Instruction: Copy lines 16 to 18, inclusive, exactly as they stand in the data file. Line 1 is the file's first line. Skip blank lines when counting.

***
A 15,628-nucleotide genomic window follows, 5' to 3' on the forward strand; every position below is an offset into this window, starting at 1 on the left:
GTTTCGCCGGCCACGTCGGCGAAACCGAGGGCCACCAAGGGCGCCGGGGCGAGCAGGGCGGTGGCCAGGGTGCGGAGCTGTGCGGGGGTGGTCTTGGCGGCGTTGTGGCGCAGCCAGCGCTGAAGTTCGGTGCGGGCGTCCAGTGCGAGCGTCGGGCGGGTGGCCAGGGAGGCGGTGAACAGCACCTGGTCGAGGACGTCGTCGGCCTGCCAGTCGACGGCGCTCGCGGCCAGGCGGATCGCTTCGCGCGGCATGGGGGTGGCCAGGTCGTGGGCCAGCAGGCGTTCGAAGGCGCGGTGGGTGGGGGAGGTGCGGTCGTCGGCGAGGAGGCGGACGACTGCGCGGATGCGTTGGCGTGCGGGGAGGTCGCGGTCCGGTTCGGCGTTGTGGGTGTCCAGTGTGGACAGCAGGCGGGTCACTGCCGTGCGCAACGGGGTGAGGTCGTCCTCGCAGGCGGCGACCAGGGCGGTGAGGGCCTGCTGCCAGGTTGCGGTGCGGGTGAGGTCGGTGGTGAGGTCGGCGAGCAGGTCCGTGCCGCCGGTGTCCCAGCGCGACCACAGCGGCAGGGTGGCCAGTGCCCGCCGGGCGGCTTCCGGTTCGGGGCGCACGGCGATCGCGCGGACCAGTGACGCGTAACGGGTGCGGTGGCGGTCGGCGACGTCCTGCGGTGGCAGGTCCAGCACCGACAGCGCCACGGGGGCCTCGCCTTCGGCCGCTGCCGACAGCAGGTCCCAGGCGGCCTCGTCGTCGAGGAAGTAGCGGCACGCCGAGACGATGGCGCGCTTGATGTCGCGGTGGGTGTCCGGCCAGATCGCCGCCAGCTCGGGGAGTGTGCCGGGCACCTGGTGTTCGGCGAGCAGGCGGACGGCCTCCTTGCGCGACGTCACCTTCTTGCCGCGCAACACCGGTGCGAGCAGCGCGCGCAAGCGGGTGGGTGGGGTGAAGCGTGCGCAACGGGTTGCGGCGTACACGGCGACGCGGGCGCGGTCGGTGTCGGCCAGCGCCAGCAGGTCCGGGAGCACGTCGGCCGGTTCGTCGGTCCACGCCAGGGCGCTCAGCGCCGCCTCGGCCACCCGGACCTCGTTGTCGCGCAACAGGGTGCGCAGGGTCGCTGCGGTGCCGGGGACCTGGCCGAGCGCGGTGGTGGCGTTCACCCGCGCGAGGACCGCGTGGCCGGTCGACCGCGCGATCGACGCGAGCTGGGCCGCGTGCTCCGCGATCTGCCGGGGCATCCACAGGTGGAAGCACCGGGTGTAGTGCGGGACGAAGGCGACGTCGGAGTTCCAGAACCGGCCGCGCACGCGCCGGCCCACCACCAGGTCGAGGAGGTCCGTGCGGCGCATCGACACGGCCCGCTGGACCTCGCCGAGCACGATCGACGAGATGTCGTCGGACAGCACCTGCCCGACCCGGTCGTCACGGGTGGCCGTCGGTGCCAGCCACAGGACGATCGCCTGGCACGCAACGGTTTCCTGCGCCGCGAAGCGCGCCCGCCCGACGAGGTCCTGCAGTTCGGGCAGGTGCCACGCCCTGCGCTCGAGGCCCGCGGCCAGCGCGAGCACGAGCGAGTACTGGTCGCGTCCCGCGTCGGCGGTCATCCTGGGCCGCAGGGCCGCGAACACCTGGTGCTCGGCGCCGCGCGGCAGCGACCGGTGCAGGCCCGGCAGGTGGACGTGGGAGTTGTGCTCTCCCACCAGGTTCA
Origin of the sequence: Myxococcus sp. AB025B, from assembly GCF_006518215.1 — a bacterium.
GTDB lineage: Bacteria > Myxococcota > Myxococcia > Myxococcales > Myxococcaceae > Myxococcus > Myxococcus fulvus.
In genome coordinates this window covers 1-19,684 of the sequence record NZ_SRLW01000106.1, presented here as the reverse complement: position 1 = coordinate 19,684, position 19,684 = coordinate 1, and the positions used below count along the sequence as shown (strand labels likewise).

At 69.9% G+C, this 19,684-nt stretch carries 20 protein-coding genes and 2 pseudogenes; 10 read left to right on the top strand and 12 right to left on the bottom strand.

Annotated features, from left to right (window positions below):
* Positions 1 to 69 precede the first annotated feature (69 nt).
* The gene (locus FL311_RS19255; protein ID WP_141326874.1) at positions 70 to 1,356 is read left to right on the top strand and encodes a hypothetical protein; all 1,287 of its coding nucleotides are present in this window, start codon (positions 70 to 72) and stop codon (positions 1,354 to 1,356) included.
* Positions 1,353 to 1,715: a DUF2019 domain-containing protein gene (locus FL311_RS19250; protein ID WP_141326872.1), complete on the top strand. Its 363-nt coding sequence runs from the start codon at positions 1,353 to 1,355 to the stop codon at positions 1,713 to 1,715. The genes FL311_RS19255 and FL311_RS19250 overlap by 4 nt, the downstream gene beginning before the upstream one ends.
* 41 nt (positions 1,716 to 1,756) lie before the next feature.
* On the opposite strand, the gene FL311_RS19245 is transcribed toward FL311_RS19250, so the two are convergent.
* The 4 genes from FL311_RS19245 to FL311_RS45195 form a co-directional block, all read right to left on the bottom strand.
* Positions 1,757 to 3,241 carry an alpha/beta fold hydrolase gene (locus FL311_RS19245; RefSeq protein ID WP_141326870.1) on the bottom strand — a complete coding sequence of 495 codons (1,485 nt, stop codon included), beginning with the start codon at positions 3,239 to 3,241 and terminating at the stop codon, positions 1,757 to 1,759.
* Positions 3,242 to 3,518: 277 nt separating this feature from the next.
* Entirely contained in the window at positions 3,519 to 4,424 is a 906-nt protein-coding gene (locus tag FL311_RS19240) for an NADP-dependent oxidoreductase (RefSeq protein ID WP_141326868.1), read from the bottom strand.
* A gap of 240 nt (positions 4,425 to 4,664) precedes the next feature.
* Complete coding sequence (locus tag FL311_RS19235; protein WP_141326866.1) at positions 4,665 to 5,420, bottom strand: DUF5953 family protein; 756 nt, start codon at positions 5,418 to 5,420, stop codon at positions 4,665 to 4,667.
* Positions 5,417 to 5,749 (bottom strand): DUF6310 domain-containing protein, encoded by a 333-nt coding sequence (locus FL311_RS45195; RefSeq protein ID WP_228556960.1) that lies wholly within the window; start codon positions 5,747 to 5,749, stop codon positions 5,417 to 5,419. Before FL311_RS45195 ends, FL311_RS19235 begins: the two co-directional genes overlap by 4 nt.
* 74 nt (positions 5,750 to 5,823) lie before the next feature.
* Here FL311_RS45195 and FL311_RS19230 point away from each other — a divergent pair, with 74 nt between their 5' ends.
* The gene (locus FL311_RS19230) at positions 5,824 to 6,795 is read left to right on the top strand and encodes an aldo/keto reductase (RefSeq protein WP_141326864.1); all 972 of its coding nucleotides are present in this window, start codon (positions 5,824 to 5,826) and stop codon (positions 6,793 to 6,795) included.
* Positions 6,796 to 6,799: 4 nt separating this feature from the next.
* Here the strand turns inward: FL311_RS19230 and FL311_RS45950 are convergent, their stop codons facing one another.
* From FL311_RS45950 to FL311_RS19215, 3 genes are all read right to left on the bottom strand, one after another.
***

* Entirely contained in the window at positions 3,519 to 4,424 is a 906-nt protein-coding gene (locus tag FL311_RS19240) for an NADP-dependent oxidoreductase (RefSeq protein ID WP_141326868.1), read from the bottom strand.
* A gap of 240 nt (positions 4,425 to 4,664) precedes the next feature.
* Complete coding sequence (locus tag FL311_RS19235; protein WP_141326866.1) at positions 4,665 to 5,420, bottom strand: DUF5953 family protein; 756 nt, start codon at positions 5,418 to 5,420, stop codon at positions 4,665 to 4,667.